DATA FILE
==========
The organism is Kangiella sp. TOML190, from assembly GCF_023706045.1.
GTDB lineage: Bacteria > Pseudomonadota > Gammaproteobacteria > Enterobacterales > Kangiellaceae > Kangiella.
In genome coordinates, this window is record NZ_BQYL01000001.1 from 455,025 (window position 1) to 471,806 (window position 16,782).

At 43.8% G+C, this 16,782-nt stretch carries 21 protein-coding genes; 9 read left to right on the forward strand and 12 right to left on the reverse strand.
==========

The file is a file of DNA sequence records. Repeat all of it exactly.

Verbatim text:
The organism is Kangiella sp. TOML190, from assembly GCF_023706045.1.
GTDB lineage: Bacteria > Pseudomonadota > Gammaproteobacteria > Enterobacterales > Kangiellaceae > Kangiella.
In genome coordinates, this window is record NZ_BQYL01000001.1 from 455,025 (window position 1) to 471,806 (window position 16,782).

At 43.8% G+C, this 16,782-nt stretch carries 21 protein-coding genes; 9 read left to right on the forward strand and 12 right to left on the reverse strand.